The Impact of Flying – myclimate has Updated the Flight Calculator

myclimate has expanded and updated its online flight calculator. For around twenty years, people interested in climate protection have been able to calculate the climate impact of air travel free of charge using the platform at, and, if they wish to do so, finance climate protection projects at a level that matches the impact calculated. In addition to updating all emissions factors and validating data and the calculation model, the latest version includes a new seat class, the option to select from the ten most common aircraft types and an adjustment to the weighting of the short-term effects of “non-CO2” emissions.

Grafik: myclimate

myclimate experts review the calculation principles behind our emissions calculators at regular intervals. With the help of current scientific studies (Lee et al. 2021, Swiss Academy of Sciences (SCNAT) 2021) and data from the aviation industry, the popular flight calculator has now undergone an update. The last update was back in 2019. In general, the myclimate flight calculator is based on and meets the current European standard for transport, (DIN) EN16258. 

The most important adjustments to the calculation principles behind the myclimate flight calculator at a glance: 

  • The RFI (Radiative Forcing Index), which expresses the ratio of the climate impact of all climate-impacting effects of air travel as a multiplier of CO2 emissions, has been increased from 2 to 3.
  • Premium Economy class has been added.  
  • A selection of ten of the most common short- and long-haul aircraft types flown in Europe and globally have been added. 

What exactly does this mean? 

Based on current studies (Lee et al. 2021, SCNAT 2021), myclimate has decided to increase the RFI from 2 to 3. “Non-CO2” effects are caused, for example, by the short-term increase in tropospheric ozone as a result of nitrogen oxide emissions (NOx), the contrails produced and the possible formation of cirrus clouds as a result. The studies in question recommend this factor in order to map the entire climate impact of air travel in CO2 equivalents when considering a time horizon of 30 years, which is essential for achieving the net-zero target by 2050.  The adjustment now gives the historical impact and the shorter-term effects additional weighting. This means they meet the myclimate guidelines for calculating climate impact and are now taken into account when calculating the overall climate impact of flights. As a result, the myclimate flight calculator also consistently accounts for the net-zero target (2050). 

In addition to the adjustment to the RFI, a new seat class is now available for selection: Premium Economy. This means that the following four seat classes are now available to users in the updated myclimate flight calculator: Economy, Premium Economy, Business and First Class. The better the seat class, the more space a passenger takes up on the aircraft and the fewer passengers can be transported.  

The third major change in the new flight calculator is the ability to specifically enter each type of aircraft used. This means that actual flight emissions can be calculated with even more customisation, if desired. The ten most common aircraft types in European and global air traffic can be selected. If the aircraft type is not known or not listed in the flight calculator’s drop-down menu, the climate impact can be calculated as usual using the stored average standard data for short- and long-haul flights.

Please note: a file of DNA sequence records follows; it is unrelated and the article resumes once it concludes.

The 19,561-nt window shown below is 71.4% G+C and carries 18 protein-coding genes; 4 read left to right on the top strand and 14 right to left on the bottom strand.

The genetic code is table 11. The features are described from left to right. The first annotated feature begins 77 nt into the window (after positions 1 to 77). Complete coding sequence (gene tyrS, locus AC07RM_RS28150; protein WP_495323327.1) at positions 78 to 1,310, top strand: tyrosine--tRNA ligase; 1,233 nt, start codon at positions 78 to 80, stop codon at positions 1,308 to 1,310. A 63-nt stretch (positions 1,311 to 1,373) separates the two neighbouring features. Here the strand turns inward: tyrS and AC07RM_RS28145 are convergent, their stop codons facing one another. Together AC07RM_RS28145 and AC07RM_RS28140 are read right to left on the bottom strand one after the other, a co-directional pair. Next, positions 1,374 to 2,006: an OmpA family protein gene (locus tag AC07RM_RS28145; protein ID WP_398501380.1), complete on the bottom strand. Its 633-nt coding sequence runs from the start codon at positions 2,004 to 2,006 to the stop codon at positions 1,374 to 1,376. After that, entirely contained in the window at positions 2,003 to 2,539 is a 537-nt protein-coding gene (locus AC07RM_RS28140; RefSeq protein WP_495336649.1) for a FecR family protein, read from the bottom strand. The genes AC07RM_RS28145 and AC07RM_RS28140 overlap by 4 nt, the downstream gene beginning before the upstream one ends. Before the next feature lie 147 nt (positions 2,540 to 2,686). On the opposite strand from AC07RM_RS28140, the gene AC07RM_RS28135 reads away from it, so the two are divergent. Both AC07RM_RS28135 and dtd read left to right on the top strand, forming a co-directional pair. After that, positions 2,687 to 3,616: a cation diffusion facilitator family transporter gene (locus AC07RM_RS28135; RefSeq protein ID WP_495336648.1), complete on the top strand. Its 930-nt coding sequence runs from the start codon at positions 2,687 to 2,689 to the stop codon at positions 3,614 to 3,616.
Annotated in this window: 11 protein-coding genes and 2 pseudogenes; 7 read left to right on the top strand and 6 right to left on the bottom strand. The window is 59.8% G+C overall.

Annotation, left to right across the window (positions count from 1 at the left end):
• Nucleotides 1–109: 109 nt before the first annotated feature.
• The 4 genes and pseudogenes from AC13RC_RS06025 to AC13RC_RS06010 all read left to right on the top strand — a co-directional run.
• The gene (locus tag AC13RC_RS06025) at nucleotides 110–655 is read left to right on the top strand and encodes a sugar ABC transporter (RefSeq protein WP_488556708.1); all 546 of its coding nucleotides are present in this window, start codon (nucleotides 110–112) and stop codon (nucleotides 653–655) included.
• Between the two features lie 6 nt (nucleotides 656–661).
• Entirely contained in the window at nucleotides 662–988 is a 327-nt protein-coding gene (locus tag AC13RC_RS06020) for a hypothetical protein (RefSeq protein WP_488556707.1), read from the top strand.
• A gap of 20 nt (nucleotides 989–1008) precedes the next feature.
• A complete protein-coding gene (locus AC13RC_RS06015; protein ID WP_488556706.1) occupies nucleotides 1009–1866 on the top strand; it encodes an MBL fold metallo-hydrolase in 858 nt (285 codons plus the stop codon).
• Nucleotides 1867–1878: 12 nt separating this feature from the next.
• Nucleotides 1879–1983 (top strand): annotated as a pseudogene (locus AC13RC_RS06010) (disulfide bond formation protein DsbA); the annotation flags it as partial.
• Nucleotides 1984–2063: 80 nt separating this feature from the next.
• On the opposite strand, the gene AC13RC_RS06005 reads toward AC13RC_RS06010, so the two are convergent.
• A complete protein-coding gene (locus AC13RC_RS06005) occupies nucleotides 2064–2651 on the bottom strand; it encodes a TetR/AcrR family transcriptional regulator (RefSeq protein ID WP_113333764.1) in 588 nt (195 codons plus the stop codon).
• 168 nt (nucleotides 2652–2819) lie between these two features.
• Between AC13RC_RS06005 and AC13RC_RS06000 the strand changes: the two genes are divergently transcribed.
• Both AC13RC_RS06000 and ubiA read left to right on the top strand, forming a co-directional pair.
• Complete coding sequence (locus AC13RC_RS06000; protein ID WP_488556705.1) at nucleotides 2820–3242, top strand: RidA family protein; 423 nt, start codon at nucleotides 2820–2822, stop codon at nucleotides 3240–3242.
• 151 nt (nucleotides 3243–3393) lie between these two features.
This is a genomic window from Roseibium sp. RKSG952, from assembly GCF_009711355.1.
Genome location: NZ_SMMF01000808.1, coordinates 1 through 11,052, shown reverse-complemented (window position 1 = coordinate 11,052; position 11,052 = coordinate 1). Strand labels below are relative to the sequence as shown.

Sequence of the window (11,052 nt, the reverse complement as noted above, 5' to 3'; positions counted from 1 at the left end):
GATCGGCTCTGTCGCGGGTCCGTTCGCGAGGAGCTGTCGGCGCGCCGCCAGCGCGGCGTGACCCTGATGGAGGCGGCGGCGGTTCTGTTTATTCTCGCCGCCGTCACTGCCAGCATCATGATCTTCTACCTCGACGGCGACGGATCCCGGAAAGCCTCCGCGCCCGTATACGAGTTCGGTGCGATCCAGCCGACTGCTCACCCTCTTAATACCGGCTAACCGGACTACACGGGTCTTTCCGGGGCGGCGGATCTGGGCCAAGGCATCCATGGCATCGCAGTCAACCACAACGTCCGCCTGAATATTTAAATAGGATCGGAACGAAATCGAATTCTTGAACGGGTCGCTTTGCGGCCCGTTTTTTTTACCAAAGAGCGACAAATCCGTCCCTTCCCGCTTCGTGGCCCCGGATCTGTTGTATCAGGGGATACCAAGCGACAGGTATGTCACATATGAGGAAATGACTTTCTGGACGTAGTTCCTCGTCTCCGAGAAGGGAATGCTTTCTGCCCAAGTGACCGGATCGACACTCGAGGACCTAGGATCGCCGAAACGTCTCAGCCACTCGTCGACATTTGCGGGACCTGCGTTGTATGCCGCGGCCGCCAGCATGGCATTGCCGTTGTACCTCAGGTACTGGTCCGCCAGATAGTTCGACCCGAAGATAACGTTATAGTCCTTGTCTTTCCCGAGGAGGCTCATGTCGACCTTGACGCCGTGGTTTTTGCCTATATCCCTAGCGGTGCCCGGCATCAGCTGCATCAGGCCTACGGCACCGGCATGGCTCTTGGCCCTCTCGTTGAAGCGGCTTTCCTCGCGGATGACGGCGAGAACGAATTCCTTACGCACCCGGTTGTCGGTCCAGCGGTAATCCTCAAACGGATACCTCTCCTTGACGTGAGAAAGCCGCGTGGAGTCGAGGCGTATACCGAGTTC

Calculation principles behind the flight calculator 


How does this affect the results of the calculated climate impact? 

In particular, increasing the RFI to a factor of 3 has a decisive influence on the level of the calculated climate impact. In the previous versions of the myclimate flight calculator, the RFI factor was set to 2 based on the sources available at the time. myclimate is aware that the use of this factor can only serve to estimate the relationship between CO2 emissions and overall climate impact. 

At the same time, the updated data for aircraft fleets lead to a comparative reduction in flight emissions due to more modern and efficient technology in this calculation sector.  

For example, the CO2 emissions for a return flight from Zurich to New York JFK Airport in Economy class have increased from 2.0 tonnes in the previous version to 2.3 tonnes in the current flight calculator. 

“With our online calculators, we endeavour to make tools freely available that are able to make the most accurate statements possible on the climate impact of certain activities in a user-friendly way. The new version of the flight calculator maps individual flight scenarios even more accurately and puts their impact in clear relation to the net-zero targets. We are convinced that the resulting tool can offer interested private individuals and corporate customers an accurate, state-of-the-art and easy-to-obtain calculation of the climate impact of flights,” says Martin Lehmann, the myclimate expert responsible.  

The project was planned and implemented at myclimate under the leadership of Martin Lehmann, Senior Consultant for Footprint Analysis, Alina Schmidt, Consultant for Product Solutions, and Maren Heltsche, Senior Web Developer. 


Link to the myclimate flight calculator (English) 

Link to detailed information about the calculation principles
The myclimate flight calculator 
Selection of sources used in the creation of the flight calculator

IATA 2023: Passenger CO2 Calculation Methodology. 

Lee et. al. (2021): The contribution of global aviation to anthropogenic climate forcing for 2000-2018. Atmos. Environ. 244 117834.  

scnat (2021): The impact of emissions from aviation on the climate. Swiss academies communications. Vol. 16, No.3, 2021. 

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